Cite this asTrofimov A, Dobrzeniecki M, Kalentyev G, Karelsky M, Abashkin A, et al. (2017) Zero-Flow Pressure of the Cerebral Microcirculatory Bed at Concomitant Traumatic Brain Injury. Ann Circ 2(1): 019-023. DOI: 10.17352/ac.000007
Zero-flow pressure (ZFP) is an important parameter of a microcirculation. The aim is to determine the status of the ZFP at concomitant traumatic brain injury with and without the development of intracranial hematomas.
Material and Methods: The results of the treatment of 80 patients with severe head injury and polytrauma was studied. M:F - 44:36. Their average age was 34.3 ± 14.5 years (min 15: max 73). Depending on the presence of intracranial hemorrhages the patients were divided into 2 groups. Wakefulness according to Glasgow Coma Score (GCS) was 10.4 ± 2.6 in the 1st group and 10.6 ± 2.8 in the 2nd group. The Injury Severity Score (ISS) was 32 ± 8 in the 1st group and 31 ± 11 in the 2nd group. Epidural hematomas were revealed in the 2nd group in 7 patients, subdural hematomas in 27 persons and multiple hematomas in 4 sufferers. All the sufferers were operated within the first 3 days. During the first day 30 patients (78.9%) were operated.
All the patients were subjected to the transcranial Doppler of the both middle cerebral arteries and the evaluation of the mean arterial pressure. Based on the data obtained the cerebral perfusion pressure and the ZFP were calculated. The comparisons between the groups were performed by using the Student’s t-criterion.
Results: There was no significant difference in ZFP between the left side and the right side in 1st group (46.88±14.05 mmHg vs. 45.44±10.73 mmHg, respectively, t=0.45; р=0.65) The average ZFP values in each of the groups (with or without hematomas) appeared to be statistically significantly higher than a mean value in control group (32,9 ± 3,6 mmHg, р<0.01). The intergroup comparison of the ZFP showed a statistically reliable increase in its level in the 2nd group on the side of the removed hematoma as compared with opposite side (56.02±21.68 mmHg vs. 45.43±16.71 mmHg, respectively, t=2.38; р=0.019p=0,019).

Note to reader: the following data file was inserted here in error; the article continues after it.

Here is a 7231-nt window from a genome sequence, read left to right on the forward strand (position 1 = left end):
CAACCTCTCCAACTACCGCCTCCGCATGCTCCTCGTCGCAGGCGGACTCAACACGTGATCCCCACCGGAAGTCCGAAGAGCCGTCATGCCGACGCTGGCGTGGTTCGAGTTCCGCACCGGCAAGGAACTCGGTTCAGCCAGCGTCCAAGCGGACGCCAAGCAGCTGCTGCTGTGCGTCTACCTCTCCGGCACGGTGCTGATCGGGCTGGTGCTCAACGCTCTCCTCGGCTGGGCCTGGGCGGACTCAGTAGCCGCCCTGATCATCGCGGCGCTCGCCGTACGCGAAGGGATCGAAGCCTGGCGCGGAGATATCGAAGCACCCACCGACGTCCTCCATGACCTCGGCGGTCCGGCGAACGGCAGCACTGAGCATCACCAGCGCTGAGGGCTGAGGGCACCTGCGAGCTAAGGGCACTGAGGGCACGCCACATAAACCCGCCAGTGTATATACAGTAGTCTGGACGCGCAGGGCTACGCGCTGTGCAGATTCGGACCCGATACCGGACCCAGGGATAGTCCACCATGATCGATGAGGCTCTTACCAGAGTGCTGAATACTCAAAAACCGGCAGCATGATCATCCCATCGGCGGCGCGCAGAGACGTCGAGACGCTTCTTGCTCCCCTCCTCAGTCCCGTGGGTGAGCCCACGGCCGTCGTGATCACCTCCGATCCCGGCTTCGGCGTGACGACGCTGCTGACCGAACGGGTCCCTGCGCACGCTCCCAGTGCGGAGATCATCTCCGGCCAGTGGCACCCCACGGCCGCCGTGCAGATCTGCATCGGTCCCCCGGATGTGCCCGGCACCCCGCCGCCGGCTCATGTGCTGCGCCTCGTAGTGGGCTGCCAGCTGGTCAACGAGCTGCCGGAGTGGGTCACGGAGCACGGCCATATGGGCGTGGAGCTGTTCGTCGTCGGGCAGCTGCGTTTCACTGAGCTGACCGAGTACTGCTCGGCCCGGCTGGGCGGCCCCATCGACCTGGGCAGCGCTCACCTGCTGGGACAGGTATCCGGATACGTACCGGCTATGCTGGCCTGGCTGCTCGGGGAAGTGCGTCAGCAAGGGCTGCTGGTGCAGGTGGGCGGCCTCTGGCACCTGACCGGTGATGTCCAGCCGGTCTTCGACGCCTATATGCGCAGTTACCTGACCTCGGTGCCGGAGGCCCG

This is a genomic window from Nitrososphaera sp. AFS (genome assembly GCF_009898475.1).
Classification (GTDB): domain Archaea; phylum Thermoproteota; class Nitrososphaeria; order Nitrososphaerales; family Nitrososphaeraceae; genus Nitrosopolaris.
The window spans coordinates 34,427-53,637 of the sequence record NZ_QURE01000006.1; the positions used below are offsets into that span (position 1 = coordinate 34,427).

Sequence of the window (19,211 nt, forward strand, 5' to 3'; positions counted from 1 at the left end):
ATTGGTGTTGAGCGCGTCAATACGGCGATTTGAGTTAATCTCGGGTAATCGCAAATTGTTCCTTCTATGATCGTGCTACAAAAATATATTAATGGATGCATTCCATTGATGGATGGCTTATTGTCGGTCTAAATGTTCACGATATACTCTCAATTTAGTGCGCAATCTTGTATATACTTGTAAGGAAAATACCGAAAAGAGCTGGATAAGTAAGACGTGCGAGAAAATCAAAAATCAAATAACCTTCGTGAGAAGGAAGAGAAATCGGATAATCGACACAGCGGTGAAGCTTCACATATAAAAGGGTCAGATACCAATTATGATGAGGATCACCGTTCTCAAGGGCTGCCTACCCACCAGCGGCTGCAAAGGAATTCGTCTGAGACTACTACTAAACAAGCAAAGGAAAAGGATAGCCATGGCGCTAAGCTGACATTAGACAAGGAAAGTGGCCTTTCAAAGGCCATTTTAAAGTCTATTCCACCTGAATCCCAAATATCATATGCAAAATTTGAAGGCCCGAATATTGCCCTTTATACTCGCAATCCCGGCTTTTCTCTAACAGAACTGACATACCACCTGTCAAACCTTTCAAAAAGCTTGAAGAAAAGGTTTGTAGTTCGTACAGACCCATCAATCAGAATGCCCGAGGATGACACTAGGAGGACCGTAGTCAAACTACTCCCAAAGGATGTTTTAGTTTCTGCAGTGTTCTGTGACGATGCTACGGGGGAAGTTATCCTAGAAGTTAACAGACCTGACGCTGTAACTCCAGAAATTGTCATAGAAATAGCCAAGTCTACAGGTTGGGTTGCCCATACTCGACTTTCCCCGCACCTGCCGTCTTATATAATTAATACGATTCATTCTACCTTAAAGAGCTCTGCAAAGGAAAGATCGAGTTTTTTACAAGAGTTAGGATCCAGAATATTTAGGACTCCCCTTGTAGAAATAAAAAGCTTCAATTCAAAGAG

APsys: Systolic Arterial Pressure; APdia: Diastolic Arterial Pressure; GCS: Glasgow Coma Score; GOS: Glasgow Outcome Scale; CPP: Cerebral Perfusion Pressure; CTBI: Concomitant Traumatic Brain Injury; ICH: Intracranial Hematomas; ICP: Intracranial Pressure; ISS: Injury Severity Score; SD: Standard deviation; Vdia: Diastolic cerebral blood flow velocity; Vsys: Systolic cerebral blood flow velocity; WT: Arterial-arteriolar smooth-muscle wall tone; ZFP: Zero-Flow Pressure
The maintaining of sufficient pressure is the most important aspect of the prompt and adequate therapy of traumatic brain injury (TBI) .
The cerebral perfusion pressure (CPP) is currently defined as the difference between the mean arterial and intracranial pressure (ICP) .
At the same time, the availability of pressure gradients developing in the brain at severe TBI makes the CPP value to be rather averaged and, thus, not reflecting a “real” cerebral perfusion .
It is suggested that the cerebral microcirculation is more precisely reflected by the “effective” perfusion pressure, which is defined as the difference between the mean arterial pressure and the pressure below which the local pial blood pressure is inadequate to prevent cessation of blood ﬂow. This parameter was called the “zero-flow” pressure (ZFP) or critical closing pressure [4,5].
The ZPF-model was proposed in 1951 by A. Burton  and was later developed by R. Dewey и S. Permutt [7,8].
Their studies showed that the ZFP is the sum of the cerebral parenchymal pressure, the pressure in venous sinus of the dura mater and the pressure of the arterial- arteriolar smooth-muscle wall tone. It was further determined that the first two parameters constitute the value of ICP.